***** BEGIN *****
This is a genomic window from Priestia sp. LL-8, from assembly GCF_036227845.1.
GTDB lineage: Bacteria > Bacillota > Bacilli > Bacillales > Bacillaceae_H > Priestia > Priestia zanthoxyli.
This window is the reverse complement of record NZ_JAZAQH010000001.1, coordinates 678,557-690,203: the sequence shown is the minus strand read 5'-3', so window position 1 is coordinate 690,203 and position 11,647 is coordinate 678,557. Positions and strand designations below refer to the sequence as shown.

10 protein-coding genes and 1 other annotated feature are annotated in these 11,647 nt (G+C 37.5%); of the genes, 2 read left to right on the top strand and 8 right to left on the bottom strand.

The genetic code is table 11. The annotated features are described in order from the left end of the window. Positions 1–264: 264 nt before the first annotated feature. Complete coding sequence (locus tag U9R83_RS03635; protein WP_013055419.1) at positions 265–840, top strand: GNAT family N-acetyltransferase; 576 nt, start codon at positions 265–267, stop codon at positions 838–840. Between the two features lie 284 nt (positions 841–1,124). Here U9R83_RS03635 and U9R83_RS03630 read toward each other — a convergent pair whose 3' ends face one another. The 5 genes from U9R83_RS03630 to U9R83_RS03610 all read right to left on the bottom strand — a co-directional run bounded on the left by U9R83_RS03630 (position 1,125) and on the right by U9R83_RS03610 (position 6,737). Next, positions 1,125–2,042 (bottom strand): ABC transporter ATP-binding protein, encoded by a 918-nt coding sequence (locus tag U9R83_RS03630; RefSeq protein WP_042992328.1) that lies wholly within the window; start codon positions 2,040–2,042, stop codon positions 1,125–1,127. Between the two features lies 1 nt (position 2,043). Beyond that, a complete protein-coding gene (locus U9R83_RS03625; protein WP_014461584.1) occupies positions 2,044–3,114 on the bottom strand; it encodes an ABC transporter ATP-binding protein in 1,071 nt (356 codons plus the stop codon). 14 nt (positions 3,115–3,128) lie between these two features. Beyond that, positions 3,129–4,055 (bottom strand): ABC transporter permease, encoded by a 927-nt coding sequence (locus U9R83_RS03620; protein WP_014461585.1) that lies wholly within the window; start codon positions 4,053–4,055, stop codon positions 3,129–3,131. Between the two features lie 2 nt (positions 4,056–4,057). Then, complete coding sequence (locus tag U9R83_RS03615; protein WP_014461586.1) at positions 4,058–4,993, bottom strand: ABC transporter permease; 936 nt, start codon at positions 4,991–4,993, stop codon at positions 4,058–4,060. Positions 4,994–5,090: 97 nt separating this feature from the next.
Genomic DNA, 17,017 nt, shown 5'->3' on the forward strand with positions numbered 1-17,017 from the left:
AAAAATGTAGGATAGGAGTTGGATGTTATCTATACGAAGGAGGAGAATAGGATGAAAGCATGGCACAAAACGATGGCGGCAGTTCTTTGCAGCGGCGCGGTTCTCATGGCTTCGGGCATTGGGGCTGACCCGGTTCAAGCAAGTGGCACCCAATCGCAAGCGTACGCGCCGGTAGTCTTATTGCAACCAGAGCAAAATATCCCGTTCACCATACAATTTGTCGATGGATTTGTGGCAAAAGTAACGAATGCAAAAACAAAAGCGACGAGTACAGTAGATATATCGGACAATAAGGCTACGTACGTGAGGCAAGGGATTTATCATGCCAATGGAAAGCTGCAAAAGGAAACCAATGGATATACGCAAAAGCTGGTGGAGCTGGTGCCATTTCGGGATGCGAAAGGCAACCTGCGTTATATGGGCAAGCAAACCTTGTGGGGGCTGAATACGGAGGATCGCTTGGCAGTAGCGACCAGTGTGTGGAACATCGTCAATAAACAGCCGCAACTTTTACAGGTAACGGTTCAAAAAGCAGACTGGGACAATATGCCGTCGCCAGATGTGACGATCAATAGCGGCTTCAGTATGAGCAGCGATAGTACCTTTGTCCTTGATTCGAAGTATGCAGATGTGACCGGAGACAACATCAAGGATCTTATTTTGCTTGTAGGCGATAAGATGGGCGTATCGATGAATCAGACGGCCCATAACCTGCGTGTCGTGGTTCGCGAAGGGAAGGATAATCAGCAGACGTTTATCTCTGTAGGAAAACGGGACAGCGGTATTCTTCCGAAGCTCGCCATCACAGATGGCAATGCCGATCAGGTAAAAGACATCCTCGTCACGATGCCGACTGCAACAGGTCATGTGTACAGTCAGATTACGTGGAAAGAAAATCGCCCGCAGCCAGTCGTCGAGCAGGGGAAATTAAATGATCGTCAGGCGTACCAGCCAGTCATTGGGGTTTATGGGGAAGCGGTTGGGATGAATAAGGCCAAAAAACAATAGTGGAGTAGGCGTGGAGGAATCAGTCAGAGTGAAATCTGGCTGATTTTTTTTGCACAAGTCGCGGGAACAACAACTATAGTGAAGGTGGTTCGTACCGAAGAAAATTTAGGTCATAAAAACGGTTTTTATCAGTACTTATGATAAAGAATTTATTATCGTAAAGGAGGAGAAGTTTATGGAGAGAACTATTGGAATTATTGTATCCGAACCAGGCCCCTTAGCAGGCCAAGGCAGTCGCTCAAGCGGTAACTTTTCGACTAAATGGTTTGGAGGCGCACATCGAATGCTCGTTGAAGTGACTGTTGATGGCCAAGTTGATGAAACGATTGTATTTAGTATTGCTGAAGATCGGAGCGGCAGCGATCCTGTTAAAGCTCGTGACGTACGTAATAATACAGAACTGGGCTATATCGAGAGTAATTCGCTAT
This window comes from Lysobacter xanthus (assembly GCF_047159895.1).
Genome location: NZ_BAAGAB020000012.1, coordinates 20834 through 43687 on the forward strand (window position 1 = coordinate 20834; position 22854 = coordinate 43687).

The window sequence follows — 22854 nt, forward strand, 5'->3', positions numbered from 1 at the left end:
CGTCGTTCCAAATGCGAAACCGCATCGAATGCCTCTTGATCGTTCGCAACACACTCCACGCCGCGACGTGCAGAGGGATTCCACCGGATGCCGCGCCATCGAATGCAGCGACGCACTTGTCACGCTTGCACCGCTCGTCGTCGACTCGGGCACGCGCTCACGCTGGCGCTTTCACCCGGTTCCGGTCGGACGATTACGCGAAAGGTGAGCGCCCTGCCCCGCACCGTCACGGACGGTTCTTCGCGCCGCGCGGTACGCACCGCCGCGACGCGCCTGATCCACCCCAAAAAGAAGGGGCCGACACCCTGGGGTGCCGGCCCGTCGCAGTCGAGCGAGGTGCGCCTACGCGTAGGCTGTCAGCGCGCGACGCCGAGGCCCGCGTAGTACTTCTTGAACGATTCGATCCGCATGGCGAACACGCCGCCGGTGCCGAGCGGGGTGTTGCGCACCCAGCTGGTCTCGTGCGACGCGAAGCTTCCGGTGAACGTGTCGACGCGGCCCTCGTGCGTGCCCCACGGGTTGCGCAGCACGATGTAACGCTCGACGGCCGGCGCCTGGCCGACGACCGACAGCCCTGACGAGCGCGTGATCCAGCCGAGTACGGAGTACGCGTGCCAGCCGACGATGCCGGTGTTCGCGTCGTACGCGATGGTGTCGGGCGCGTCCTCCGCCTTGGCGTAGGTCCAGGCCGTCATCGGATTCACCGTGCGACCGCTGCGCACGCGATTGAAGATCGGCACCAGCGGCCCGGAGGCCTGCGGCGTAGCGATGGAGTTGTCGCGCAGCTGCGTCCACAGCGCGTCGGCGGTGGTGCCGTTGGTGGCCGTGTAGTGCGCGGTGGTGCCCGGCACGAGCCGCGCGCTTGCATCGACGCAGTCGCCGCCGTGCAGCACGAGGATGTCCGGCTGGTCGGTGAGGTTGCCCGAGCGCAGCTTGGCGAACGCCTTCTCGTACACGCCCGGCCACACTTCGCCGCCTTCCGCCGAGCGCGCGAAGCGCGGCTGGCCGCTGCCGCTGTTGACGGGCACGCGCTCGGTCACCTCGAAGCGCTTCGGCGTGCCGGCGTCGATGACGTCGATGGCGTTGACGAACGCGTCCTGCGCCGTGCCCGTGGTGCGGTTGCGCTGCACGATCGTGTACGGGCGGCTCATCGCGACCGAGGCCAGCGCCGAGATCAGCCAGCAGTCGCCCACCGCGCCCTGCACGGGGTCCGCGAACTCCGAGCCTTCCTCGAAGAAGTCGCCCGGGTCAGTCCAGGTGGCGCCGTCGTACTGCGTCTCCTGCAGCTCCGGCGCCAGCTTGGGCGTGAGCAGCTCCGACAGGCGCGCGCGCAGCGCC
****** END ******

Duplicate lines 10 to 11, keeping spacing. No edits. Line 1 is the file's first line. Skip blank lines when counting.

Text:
The window sequence follows — 22854 nt, forward strand, 5'->3', positions numbered from 1 at the left end:
CGTCGTTCCAAATGCGAAACCGCATCGAATGCCTCTTGATCGTTCGCAACACACTCCACGCCGCGACGTGCAGAGGGATTCCACCGGATGCCGCGCCATCGAATGCAGCGACGCACTTGTCACGCTTGCACCGCTCGTCGTCGACTCGGGCACGCGCTCACGCTGGCGCTTTCACCCGGTTCCGGTCGGACGATTACGCGAAAGGTGAGCGCCCTGCCCCGCACCGTCACGGACGGTTCTTCGCGCCGCGCGGTACGCACCGCCGCGACGCGCCTGATCCACCCCAAAAAGAAGGGGCCGACACCCTGGGGTGCCGGCCCGTCGCAGTCGAGCGAGGTGCGCCTACGCGTAGGCTGTCAGCGCGCGACGCCGAGGCCCGCGTAGTACTTCTTGAACGATTCGATCCGCATGGCGAACACGCCGCCGGTGCCGAGCGGGGTGTTGCGCACCCAGCTGGTCTCGTGCGACGCGAAGCTTCCGGTGAACGTGTCGACGCGGCCCTCGTGCGTGCCCCACGGGTTGCGCAGCACGATGTAACGCTCGACGGCCGGCGCCTGGCCGACGACCGACAGCCCTGACGAGCGCGTGATCCAGCCGAGTACGGAGTACGCGTGCCAGCCGACGATGCCGGTGTTCGCGTCGTACGCGATGGTGTCGGGCGCGTCCTCCGCCTTGGCGTAGGTCCAGGCCGTCATCGGATTCACCGTGCGACCGCTGCGCACGCGATTGAAGATCGGCACCAGCGGCCCGGAGGCCTGCGGCGTAGCGATGGAGTTGTCGCGCAGCTGCGTCCACAGCGCGTCGGCGGTGGTGCCGTTGGTGGCCGTGTAGTGCGCGGTGGTGCCCGGCACGAGCCGCGCGCTTGCATCGACGCAGTCGCCGCCGTGCAGCACGAGGATGTCCGGCTGGTCGGTGAGGTTGCCCGAGCGCAGCTTGGCGAACGCCTTCTCGTACACGCCCGGCCACACTTCGCCGCCTTCCGCCGAGCGCGCGAAGCGCGGCTGGCCGCTGCCGCTGTTGACGGGCACGCGCTCGGTCACCTCGAAGCGCTTCGGCGTGCCGGCGTCGATGACGTCGATGGCGTTGACGAACGCGTCCTGCGCCGTGCCCGTGGTGCGGTTGCGCTGCACGATCGTGTACGGGCGGCTCATCGCGACCGAGGCCAGCGCCGAGATCAGCCAGCAGTCGCCCACCGCGCCCTGCACGGGGTCCGCGAACTCCGAGCCTTCCTCGAAGAAGTCGCCCGGGTCAGTCCAGGTGGCGCCGTCGTACTGCGTCTCCTGCAGCTCCGGCGCCAGCTTGGGCGTGAGCAGCTCCGACAGGCGCGCGCGCAGCGCC